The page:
II. Here is a FIG-TREE by the wayside. It belongs to an old and most respectable family. It traces its pedigree up to Eden. It leads a useful life, and yet it has much less to give up and leave than the olive. But no! The fig-tree has not much, but it has something substantial and good. It has beautiful leaves of deep shining green, and better still — for the fig-tree makes no mention of its leaves — it has figs which carry in them a wonderful sweetness when they are fully ripe. Sweetness is the one quality which the fig-tree felt that it possessed. There is in some human souls a sweetness which imparts a fig-tree flavour to the whole life. When you meet one who possesses this gift moving about among rough ways and persons, consider that you see something far more than merely pleasant, something of exceeding value to the world.
III. "Then said the trees unto the VINE, Come thou and reign over us." Surely there will be no refusal now! The vine cannot stand alone, it needs to be propped. It will leap at the offer of a throne, up which to climb and on which to hang its nodding clusters. It can only do one thing: it can bear clusters of grapes. Ah! but that one thing is of force and value enough to keep the vine steady under temptation. " Should I leave my wine," etc. As there are some human lives with sweetness in them as their main element, so there are some with this brighter, racier quality, which "cheers" and animates the spirits of others. Be a vine if you can be nothing more; distil and distribute the wine of life.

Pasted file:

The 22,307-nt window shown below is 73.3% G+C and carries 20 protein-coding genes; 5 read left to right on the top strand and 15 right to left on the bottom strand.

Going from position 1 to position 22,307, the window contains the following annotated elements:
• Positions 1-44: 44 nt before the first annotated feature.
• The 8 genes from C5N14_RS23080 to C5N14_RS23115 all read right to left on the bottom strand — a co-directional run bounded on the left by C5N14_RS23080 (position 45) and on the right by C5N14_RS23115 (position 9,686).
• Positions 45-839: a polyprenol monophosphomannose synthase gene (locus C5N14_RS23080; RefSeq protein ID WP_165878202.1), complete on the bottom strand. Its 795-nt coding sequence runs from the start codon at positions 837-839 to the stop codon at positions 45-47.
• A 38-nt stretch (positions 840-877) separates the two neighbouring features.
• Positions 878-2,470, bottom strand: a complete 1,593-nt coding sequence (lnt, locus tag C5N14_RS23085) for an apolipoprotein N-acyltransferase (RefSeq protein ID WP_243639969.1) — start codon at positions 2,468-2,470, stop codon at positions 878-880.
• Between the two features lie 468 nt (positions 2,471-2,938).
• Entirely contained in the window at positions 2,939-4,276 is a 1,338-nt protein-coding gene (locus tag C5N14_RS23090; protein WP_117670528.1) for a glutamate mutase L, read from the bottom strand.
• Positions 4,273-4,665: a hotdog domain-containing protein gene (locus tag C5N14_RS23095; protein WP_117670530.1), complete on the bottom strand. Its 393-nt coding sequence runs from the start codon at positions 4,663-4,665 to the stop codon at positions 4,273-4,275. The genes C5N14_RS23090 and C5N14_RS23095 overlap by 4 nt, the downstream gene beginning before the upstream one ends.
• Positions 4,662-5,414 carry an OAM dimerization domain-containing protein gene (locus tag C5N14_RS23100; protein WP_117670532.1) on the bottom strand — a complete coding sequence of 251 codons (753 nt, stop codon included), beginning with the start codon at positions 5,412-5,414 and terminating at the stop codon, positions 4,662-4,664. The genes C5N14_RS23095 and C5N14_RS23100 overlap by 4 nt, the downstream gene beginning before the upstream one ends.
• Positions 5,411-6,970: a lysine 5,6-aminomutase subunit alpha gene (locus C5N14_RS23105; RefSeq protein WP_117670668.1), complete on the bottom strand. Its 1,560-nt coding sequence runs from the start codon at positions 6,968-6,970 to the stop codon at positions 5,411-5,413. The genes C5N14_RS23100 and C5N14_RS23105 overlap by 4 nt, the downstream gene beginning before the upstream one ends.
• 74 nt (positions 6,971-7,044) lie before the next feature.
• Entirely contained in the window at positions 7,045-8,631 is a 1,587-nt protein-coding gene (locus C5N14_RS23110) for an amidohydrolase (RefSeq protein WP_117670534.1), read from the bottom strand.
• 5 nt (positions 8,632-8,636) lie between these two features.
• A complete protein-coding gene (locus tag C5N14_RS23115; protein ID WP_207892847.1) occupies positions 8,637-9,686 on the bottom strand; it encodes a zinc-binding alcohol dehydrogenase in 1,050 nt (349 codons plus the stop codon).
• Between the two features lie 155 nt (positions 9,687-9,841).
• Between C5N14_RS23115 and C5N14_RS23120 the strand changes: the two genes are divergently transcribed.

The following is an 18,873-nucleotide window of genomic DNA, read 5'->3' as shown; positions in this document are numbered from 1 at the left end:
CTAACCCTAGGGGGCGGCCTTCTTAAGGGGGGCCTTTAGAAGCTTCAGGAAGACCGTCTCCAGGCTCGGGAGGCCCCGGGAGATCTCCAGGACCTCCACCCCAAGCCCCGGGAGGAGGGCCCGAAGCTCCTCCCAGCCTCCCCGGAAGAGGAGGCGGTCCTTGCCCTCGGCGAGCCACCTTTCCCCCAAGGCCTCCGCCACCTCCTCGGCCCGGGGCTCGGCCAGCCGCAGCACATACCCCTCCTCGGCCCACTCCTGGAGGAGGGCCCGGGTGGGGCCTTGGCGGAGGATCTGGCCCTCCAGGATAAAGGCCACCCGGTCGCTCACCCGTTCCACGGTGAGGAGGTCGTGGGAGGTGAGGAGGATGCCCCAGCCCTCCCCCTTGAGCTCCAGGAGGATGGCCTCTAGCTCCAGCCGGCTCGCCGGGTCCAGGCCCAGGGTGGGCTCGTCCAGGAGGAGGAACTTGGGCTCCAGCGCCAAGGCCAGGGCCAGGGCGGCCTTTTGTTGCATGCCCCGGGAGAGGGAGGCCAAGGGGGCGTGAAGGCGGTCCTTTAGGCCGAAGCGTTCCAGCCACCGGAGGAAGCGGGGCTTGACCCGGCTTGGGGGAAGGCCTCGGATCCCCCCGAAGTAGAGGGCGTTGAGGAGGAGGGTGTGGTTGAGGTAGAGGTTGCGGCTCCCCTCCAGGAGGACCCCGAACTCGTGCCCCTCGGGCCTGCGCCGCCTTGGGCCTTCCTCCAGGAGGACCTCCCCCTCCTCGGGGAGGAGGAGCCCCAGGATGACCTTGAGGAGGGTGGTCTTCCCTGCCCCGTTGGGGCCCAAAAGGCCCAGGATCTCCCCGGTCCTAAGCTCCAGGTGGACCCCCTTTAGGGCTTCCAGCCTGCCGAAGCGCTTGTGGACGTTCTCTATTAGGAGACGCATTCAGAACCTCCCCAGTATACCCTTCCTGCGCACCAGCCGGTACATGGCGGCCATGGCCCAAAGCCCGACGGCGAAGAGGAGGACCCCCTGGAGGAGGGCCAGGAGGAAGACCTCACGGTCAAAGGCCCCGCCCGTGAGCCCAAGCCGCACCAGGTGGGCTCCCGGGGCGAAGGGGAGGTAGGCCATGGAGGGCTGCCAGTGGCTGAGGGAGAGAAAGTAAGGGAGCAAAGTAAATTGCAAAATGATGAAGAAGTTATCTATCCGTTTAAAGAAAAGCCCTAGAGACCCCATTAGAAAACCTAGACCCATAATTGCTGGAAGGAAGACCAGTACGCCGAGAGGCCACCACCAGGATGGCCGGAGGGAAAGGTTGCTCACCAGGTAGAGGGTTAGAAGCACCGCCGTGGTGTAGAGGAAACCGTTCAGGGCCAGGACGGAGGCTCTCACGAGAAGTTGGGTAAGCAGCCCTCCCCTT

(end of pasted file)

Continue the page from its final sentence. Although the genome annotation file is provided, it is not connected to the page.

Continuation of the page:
IV. Now, at length, we go to the coronation. The trees have found a king. "Then said all the trees unto the BRAMBLE, Come thou and reign over us." Accepted as soon as offered! The bramble needs no time for deliberation. It accepts the crown at once. Look at the bramble or spiky thorn of Palestine with its long straggling branches. It has no "fatness" to leave, like the olive-tree; no "sweetness," like the fig-tree; no clusters, like the vine. It casts no shadow, like the oak. It has nothing but sharp, piercing spikes, and of these it has abundance; every branch is full of them — and yet hear how the mean creature speaks! "If in truth ye anoint me king over you" — as if it were the most natural thing in the world that they should; as if it were thinking of its ripe baskets of fruit, and of the weary pilgrims it had sheltered. "if in truth ye anoint me king!" Think of it, in presence of them all! The cedar, nodding his dark plumes; the oak, with castled strength of stem and branch; the beech, in its sylvan beauty; the palm-tree, with its cylindrical stem and feathery leaves, and bounteous burden of dates; "and the fir-tree and the pine-tree and the box together"; and those that have declined the honour — to all these it says, "Come and put your trust in my shadow!" The unbounded impudence of this address is remarkable, and would be amusing if it were not connected with peril to the whole arboreous kingdom. This peril the bramble knows, and has the art to hold it out in audacious menace. "If not, think of it well. You have gone too far to go back, you are now in my power; and that the noblest among you shall feel the first, in case of the least show of opposition." Society, in all its sections, is full of bramble men, who are striving for every sort of personal elevation and advantage. By the picture in this parable I want you to scorn the principles they act upon; and to despise the honours and advantages they win!
(A. Raleigh, D. D.)
Parallel VersesKJV: And Abimelech the son of Jerubbaal went to Shechem unto his mother's brethren, and communed with them, and with all the family of the house of his mother's father, saying,